If the conference picks Charles Chaput, the archbishop of Philadelphia, it should be taken as a sign that the conservatives have carried the day. Chaput, an outspoken conservative, in 2011 assumed the top post in Philadelphia after 14 years as Archbishop of Denver. While in that post, Chaput campaigned against legalizing same-sex marriage in Colorado. And he has spoken in favor of denying Communion to Catholic politicians who endorse legal abortion, as The New York Times reports.

During the 2004 elections, the Times reported Chaput as saying that a vote for John Kerry would be “a sin that must be confessed before receiving Communion,” on account of Kerry’s support for abortion rights. (Chaput has since claimed the Times twisted his words and has refused to speak to any of the paper’s reporters for six years.)

In 2009, Chaput condemned Notre Dame for awarding President Barack Obama an honorary degree, because of his pro-choice stance on abortion rights. He hasn’t spoken publicly about Francis, but Chaput’s public statements indicate he probably preferred Francis’s predecessor, Benedict.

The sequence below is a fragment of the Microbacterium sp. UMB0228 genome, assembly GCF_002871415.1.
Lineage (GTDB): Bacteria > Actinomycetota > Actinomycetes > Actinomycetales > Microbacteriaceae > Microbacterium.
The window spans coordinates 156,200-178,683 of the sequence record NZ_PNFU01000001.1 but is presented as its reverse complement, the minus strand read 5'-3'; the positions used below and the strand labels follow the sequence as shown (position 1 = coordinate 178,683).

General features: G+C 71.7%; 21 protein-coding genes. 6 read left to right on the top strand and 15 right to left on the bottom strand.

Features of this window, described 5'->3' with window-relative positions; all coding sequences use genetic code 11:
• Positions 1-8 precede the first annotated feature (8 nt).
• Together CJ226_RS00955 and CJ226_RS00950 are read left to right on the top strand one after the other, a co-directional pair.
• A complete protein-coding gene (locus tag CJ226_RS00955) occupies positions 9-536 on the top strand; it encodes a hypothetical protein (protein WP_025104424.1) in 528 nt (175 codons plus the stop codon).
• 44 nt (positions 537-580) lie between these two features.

Outside the Box

The church might reach outside the Roman rite altogether and pick a clergyman from one of the Eastern Catholic rites—sects within the Catholic Church that are not Roman Catholic, often originating in Asia Minor, Eastern Europe and other areas where Latin was not the dominant language of the clergy. William Skurla, the archeparch (roughly equivalent to an archbishop) of Pittsburgh is a name that has been bandied about.

Even though the bishops cast their votes today, we may not know who they selected for some time. The names must first be approved by Rome before they can be announced. That process, too, happens behind closed doors. It is possible for Rome to decline a suggestion, it hasn’t done so since Pope Paul VI established the synod in 1965.

It is also possible that the conference will choose a mixed slate of conservative and moderate bishops, O’Loughlin told Newsweek.

“It wouldn't be surprising for bishops to elect representatives to the synod who encompass the range of Catholic ideology in the U.S.,” he said.

CorrectionThis article originally misstated the name of Cardinal Donald Wuerl. Some language describing Archbishop Chaput's positions has also been clarified.